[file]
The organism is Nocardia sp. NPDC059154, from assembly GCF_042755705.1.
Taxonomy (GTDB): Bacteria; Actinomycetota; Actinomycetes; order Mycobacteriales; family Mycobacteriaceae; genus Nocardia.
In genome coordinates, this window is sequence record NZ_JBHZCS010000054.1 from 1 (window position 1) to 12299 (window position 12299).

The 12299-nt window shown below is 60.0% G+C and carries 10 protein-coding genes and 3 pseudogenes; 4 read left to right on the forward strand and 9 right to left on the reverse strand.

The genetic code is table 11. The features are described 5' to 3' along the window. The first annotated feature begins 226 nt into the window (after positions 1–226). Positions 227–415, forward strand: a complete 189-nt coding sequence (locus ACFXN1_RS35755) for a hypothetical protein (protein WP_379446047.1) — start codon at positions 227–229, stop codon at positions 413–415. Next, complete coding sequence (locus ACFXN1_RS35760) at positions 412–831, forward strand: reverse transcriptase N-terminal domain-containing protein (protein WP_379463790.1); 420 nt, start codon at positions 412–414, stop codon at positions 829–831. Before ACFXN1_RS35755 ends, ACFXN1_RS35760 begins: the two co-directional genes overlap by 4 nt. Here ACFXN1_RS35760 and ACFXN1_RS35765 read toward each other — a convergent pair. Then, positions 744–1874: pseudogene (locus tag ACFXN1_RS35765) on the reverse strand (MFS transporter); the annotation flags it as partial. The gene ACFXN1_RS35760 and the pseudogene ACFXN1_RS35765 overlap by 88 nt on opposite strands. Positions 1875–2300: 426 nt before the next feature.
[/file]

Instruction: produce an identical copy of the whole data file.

The organism is Nocardia sp. NPDC059154, from assembly GCF_042755705.1.
Taxonomy (GTDB): Bacteria; Actinomycetota; Actinomycetes; order Mycobacteriales; family Mycobacteriaceae; genus Nocardia.
In genome coordinates, this window is sequence record NZ_JBHZCS010000054.1 from 1 (window position 1) to 12299 (window position 12299).

The 12299-nt window shown below is 60.0% G+C and carries 10 protein-coding genes and 3 pseudogenes; 4 read left to right on the forward strand and 9 right to left on the reverse strand.

The genetic code is table 11. The features are described 5' to 3' along the window. The first annotated feature begins 226 nt into the window (after positions 1–226). Positions 227–415, forward strand: a complete 189-nt coding sequence (locus ACFXN1_RS35755) for a hypothetical protein (protein WP_379446047.1) — start codon at positions 227–229, stop codon at positions 413–415. Next, complete coding sequence (locus ACFXN1_RS35760) at positions 412–831, forward strand: reverse transcriptase N-terminal domain-containing protein (protein WP_379463790.1); 420 nt, start codon at positions 412–414, stop codon at positions 829–831. Before ACFXN1_RS35755 ends, ACFXN1_RS35760 begins: the two co-directional genes overlap by 4 nt. Here ACFXN1_RS35760 and ACFXN1_RS35765 read toward each other — a convergent pair. Then, positions 744–1874: pseudogene (locus tag ACFXN1_RS35765) on the reverse strand (MFS transporter); the annotation flags it as partial. The gene ACFXN1_RS35760 and the pseudogene ACFXN1_RS35765 overlap by 88 nt on opposite strands. Positions 1875–2300: 426 nt before the next feature.